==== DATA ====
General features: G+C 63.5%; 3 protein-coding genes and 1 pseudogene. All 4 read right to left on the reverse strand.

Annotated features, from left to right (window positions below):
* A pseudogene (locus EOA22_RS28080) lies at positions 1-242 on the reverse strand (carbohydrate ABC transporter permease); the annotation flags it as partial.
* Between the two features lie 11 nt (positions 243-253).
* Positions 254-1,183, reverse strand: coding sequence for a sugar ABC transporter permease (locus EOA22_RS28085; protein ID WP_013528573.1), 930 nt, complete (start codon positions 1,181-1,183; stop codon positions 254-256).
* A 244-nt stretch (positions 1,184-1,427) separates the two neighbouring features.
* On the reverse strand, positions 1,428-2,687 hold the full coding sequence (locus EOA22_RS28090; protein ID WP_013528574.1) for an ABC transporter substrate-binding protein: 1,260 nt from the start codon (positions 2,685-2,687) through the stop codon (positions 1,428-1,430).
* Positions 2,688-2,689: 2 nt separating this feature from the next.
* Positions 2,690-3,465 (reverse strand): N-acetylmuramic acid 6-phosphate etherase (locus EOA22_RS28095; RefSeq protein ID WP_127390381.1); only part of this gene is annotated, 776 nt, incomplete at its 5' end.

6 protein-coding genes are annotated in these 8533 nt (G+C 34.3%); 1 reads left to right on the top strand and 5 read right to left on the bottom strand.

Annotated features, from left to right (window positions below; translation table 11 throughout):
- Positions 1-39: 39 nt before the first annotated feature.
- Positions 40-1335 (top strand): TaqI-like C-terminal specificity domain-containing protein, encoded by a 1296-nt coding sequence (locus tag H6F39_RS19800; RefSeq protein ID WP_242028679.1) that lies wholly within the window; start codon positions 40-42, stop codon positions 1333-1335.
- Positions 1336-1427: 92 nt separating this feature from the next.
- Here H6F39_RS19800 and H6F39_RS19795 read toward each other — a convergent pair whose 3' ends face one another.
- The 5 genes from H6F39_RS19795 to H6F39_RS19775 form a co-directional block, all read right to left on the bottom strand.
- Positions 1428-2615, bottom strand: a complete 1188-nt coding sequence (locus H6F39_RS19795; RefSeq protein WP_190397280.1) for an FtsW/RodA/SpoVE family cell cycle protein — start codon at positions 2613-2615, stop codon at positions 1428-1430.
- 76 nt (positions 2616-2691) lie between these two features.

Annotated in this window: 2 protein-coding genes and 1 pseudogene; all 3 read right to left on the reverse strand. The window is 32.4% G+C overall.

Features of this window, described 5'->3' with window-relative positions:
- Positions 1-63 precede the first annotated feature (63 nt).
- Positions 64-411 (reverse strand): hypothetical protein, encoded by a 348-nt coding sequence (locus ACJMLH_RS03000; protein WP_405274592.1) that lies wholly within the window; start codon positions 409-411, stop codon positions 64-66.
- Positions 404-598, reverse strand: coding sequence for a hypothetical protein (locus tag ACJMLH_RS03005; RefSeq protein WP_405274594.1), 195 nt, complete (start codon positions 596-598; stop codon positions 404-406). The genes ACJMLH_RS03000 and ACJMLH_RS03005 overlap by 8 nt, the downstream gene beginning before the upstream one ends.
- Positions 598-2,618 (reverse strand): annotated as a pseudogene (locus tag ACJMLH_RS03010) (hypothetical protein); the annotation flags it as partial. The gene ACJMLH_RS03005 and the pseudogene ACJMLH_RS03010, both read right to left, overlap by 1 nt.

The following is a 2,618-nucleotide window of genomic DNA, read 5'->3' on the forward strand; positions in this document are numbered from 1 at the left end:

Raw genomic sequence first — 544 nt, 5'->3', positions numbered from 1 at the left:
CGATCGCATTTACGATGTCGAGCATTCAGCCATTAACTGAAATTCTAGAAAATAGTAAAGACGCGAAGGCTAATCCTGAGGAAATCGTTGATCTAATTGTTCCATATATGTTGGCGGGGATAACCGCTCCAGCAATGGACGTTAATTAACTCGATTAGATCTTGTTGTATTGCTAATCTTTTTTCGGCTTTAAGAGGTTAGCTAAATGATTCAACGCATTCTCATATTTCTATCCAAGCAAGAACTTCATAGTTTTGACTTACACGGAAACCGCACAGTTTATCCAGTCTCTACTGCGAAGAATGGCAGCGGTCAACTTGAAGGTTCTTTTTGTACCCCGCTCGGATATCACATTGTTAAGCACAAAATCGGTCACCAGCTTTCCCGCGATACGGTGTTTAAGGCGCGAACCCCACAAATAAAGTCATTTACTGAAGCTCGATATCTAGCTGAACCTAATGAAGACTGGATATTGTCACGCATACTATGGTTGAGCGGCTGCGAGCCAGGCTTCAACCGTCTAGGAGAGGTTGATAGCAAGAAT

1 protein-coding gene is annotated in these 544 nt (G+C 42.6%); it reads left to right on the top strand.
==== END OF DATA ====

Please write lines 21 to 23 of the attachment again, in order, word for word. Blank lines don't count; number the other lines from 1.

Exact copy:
- Positions 1-63 precede the first annotated feature (63 nt).
- Positions 64-411 (reverse strand): hypothetical protein, encoded by a 348-nt coding sequence (locus ACJMLH_RS03000; protein WP_405274592.1) that lies wholly within the window; start codon positions 409-411, stop codon positions 64-66.
- Positions 404-598, reverse strand: coding sequence for a hypothetical protein (locus tag ACJMLH_RS03005; RefSeq protein WP_405274594.1), 195 nt, complete (start codon positions 596-598; stop codon positions 404-406). The genes ACJMLH_RS03000 and ACJMLH_RS03005 overlap by 8 nt, the downstream gene beginning before the upstream one ends.